La La Land (Dir. Damien Chazelle)
Two years ago, Damien Chazelle announced himself to the world of film with Whiplash, a dark, ferocious monster of a movie. His follow-up, this year’s musical sensation La La Land, is a much lighter affair. Following the story of a struggling actress and a struggling musician who meet and fall in love in Hollywood, the film brims with a classic Hollywood vibe, reminiscent of the best musicals of yesteryear. It has made waves at every film festival it has screened in and is the kind of feature the Academy loves to reward. There is no better horse in this race.
Loving (Dir. Jeff Nichols)
Joel Edgerton and Ruth Negga provide captivating performances for the story of an interracial couple, imprisoned back in 1958 under the miscegenation laws of the state of Virginia, and their fight to make their marriage constitutional. Nothing screams Oscar bait quite like a film centered around a pertinent, controversial social issue. Much like The Birth of a Nation, the film will likely be propelled by the current uproar of societal pressure on racial equality, but judging from its heart-rending trailer, could also win Academy Awards on its merits as a pure, moving, and especially poignant American love story. Oscar-bait or not, its provocative subject matter is what gives Loving the avenue to leave audiences speechless.
A Monster Calls (Dir. Juan Antonio Bayona)
Potentially a dark horse this coming Oscar race, A Monster Calls is adapted from the Patrick Ness novel of the same name and follows a young boy (portrayed by Lewis MacDougall), who deals with the repercussions stemming from his mother’s terminal illness by sharing stories with a tree-like monster. The plot’s intriguing, and early reviews from its TIFF screening peg the movie as a fantasy-infused drama, akin to Pan’s Labyrinth, that packs a tear-jerking, emotional wallop. The Oscars loves its tear-jerkers—Room and The Theory of Everything (2014) to name two—and with the firepower of Liam Neeson voicing the monster and Academy Award Nominee Felicity Jones as the mother, an Oscar nod may be in the cards for A Monster Calls.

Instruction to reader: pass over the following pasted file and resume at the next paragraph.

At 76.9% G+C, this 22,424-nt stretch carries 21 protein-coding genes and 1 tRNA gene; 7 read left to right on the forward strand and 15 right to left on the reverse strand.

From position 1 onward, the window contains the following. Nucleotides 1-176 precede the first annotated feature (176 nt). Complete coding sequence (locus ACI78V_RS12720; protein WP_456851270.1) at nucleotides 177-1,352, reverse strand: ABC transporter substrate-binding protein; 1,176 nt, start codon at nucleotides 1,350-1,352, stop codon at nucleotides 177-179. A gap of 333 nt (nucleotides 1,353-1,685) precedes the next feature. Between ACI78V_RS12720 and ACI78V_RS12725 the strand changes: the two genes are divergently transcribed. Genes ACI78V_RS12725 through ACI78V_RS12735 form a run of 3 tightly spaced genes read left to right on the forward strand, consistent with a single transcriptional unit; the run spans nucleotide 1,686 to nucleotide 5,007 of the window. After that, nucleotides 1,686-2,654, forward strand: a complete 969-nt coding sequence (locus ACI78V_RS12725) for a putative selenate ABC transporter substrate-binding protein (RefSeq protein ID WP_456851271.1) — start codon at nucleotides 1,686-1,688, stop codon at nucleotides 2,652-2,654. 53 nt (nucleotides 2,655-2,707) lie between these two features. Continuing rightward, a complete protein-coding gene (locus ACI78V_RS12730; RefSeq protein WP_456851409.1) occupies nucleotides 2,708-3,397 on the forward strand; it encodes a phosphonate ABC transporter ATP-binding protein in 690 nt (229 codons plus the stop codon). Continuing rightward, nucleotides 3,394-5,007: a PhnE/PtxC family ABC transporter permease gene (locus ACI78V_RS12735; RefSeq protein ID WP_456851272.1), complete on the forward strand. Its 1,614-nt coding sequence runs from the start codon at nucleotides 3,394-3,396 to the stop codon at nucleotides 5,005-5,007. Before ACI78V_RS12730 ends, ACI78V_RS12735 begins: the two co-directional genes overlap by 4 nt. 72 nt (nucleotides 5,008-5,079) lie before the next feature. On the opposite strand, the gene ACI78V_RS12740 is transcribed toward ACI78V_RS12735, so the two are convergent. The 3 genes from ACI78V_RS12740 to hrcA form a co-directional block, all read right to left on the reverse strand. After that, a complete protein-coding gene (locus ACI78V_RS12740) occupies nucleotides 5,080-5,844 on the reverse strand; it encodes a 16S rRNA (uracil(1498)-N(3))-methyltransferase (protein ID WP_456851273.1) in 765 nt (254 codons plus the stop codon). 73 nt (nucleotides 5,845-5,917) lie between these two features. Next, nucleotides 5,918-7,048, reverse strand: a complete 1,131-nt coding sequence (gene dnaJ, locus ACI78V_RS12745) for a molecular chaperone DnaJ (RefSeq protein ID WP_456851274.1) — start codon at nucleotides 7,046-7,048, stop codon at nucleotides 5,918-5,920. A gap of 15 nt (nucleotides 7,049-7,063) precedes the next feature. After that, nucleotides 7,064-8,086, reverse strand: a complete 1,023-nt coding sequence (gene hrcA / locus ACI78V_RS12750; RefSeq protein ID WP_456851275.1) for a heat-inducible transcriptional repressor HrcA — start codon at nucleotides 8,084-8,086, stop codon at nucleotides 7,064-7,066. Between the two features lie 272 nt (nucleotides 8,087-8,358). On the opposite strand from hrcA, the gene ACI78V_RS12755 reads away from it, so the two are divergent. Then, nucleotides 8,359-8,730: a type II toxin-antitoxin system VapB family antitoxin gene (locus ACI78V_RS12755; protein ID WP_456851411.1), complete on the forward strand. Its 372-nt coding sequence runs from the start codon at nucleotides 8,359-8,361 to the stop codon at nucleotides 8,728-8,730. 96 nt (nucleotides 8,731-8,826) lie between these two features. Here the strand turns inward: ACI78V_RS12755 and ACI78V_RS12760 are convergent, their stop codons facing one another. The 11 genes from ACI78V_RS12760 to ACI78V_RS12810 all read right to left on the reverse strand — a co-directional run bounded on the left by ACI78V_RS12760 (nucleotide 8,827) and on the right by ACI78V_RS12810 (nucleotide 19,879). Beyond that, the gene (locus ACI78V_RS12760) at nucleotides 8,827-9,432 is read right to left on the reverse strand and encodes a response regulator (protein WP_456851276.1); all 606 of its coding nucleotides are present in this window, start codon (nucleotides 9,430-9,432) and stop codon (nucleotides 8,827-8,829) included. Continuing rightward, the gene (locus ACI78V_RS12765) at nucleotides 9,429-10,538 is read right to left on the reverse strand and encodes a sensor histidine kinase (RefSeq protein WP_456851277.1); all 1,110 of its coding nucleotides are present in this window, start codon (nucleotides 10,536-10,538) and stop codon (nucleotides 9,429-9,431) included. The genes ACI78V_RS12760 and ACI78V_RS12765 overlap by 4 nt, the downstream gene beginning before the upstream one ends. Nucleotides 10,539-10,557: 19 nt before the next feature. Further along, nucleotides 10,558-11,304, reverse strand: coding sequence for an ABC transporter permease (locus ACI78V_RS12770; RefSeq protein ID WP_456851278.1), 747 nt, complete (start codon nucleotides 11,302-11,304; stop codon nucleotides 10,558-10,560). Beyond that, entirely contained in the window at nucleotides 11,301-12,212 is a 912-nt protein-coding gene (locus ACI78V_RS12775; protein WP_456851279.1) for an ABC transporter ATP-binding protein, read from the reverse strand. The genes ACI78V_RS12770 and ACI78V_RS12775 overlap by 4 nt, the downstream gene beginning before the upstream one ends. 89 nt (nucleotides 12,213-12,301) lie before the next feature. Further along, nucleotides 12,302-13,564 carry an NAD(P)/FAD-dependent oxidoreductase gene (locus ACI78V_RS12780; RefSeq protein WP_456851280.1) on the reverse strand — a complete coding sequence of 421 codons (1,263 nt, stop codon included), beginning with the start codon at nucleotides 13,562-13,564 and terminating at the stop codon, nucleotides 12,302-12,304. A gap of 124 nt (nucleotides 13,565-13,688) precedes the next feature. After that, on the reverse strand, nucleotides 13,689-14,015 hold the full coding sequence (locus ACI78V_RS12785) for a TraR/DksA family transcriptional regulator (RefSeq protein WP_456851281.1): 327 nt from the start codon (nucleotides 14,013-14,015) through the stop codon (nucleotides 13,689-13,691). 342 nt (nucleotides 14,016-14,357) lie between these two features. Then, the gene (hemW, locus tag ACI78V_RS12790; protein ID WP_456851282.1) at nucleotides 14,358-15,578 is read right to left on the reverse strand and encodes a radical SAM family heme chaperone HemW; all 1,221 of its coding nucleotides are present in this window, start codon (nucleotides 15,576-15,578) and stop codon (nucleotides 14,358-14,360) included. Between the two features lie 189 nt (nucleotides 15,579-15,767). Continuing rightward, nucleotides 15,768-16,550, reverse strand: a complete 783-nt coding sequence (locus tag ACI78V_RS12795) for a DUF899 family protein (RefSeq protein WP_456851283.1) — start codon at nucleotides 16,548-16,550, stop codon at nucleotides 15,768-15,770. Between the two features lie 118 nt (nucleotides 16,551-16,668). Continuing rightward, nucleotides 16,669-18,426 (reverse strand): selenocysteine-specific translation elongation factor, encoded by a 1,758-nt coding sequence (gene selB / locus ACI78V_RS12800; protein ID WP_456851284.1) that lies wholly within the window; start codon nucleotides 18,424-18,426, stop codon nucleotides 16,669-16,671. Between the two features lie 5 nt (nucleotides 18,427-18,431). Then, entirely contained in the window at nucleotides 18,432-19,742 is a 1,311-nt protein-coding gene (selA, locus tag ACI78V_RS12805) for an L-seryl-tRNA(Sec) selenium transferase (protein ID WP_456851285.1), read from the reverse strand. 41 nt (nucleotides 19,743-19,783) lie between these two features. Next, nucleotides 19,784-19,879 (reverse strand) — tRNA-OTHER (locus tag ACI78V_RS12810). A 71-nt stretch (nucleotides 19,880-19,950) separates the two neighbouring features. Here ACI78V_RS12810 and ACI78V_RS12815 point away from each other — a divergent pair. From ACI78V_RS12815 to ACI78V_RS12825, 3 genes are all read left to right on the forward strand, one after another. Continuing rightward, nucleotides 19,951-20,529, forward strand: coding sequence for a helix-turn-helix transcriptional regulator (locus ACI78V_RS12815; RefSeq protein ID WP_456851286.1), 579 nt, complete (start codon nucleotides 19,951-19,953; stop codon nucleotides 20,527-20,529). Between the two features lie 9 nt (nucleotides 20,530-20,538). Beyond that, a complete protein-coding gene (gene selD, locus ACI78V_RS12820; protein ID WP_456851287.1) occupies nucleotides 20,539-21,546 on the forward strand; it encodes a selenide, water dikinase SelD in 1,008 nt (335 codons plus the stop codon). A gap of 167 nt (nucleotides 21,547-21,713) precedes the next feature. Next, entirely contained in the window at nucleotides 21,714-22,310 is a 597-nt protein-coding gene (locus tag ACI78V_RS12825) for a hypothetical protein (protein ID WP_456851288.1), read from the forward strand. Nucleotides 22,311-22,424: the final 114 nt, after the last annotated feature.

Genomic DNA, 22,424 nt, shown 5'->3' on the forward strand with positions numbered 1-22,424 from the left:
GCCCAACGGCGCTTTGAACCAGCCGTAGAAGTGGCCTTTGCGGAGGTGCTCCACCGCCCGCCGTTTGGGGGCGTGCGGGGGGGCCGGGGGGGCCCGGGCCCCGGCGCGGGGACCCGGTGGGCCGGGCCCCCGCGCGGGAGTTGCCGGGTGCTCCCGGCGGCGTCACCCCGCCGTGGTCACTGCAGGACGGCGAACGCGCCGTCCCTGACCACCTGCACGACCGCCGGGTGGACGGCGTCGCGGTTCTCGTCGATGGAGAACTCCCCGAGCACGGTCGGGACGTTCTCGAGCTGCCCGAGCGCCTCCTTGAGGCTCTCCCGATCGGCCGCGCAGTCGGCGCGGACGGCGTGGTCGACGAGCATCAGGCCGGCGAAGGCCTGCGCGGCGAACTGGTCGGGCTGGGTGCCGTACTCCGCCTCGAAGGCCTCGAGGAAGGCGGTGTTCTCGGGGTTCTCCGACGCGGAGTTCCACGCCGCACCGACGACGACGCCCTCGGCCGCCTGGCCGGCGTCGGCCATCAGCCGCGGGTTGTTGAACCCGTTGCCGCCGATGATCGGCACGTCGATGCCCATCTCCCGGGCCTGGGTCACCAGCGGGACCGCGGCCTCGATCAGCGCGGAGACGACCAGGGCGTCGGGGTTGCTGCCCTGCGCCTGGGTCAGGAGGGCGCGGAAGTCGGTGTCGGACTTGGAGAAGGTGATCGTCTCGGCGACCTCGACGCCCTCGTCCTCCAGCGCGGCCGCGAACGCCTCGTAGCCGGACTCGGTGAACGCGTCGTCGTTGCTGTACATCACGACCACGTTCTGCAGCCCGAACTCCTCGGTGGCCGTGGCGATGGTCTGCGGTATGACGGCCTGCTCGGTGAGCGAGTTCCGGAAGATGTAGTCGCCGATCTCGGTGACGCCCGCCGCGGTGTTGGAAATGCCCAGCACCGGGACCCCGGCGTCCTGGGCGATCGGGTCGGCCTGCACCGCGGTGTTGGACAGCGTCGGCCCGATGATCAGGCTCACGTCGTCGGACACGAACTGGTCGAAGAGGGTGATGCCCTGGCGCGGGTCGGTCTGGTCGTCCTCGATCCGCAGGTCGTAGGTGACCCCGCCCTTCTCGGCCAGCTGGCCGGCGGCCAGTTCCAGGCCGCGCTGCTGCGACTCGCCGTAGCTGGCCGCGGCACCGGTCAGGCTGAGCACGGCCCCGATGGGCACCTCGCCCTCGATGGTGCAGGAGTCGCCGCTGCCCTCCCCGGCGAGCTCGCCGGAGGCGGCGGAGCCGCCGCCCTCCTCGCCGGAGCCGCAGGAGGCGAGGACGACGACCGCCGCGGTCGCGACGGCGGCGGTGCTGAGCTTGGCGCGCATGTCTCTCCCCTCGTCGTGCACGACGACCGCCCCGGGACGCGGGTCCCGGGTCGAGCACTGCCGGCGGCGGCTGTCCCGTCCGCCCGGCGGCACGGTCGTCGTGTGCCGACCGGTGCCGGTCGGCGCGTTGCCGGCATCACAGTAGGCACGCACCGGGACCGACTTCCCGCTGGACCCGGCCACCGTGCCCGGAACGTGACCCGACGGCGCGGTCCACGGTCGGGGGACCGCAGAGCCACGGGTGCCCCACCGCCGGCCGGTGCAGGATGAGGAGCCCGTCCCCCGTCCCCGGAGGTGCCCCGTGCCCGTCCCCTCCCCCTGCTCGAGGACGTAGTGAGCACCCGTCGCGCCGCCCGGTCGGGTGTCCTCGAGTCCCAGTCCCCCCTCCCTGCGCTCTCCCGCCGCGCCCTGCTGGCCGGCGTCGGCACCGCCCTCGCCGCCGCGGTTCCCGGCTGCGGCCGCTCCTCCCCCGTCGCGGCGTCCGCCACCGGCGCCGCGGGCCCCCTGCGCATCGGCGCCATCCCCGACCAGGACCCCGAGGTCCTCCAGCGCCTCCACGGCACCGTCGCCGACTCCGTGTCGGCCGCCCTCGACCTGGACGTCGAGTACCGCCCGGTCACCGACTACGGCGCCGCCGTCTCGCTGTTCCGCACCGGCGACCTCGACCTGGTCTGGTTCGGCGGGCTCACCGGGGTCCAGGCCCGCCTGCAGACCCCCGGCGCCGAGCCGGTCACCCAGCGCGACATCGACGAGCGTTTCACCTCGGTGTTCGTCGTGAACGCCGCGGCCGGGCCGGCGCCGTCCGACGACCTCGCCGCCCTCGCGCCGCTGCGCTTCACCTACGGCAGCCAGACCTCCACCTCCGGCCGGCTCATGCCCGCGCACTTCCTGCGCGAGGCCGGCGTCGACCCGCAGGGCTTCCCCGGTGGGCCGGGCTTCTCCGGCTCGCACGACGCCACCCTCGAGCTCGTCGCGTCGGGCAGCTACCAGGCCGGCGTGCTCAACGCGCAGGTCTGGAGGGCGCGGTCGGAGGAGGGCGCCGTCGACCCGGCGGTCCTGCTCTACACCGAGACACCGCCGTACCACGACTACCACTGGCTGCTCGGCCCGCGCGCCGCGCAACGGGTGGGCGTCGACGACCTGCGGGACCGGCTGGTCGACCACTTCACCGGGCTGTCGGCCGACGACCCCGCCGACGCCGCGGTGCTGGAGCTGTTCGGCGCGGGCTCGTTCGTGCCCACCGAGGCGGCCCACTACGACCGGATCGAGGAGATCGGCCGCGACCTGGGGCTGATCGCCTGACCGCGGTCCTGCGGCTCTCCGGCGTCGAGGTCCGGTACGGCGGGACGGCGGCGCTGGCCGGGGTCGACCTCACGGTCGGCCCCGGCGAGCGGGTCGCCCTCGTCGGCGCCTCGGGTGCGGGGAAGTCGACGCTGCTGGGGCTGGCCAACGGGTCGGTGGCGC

Moonlight (Dir. Barry Jenkins)
Moonlight seems to have come out of thin air. Earning rave reviews at every festival it has premiered in despite sporting a dearth of known commodities in its cast, the film is a surprise underground hit in the vein of Beasts of the Southern Wild back in 2012. Its director doesn’t even have a Wikipedia page of his own yet, but he’s already being mentioned in the same breath as luminaries and prodigies of cinema. Stunningly beautiful and superbly touching, the film deals with race and gender, all with an eye for affection and grace. Nowadays, the only films you can pencil in for Best Picture race are Moonlight and La La Land, and it’s not hard to see why.
Silence (Dir. Martin Scorsese)
At three hours and 36 minutes, this film will be Martin Scorsese’s longest yet. That might scare away some audiences, but it is, after all, Martin Scorsese. His direction of The Wolf of Wall Street made its three-hour runtime feel like a breeze. Following two Jesuit priests, played by Liam Neeson and Andrew Garfield, as they travel to Japan to spread Christianity and find their mentor, Silence looks like a lock for Oscar rewards if you consider its director’s track record given that five out of his past six films have either won or been nominated for the Academy Awards.
Sing Street (Dir. John Carney)
John Carney’s small musical production may be more reminiscent of a cult classic than a Hollywood blockbuster, but that doesn’t preclude its nomination in certain categories, most especially for Best Original Song. Following a group of precocious youngsters who start a band to impress girls, the film is the sort that feels familiar in its intimacy, like home or childhood memories. It is indie filmmaking at its finest, and a criminally under-seen feature.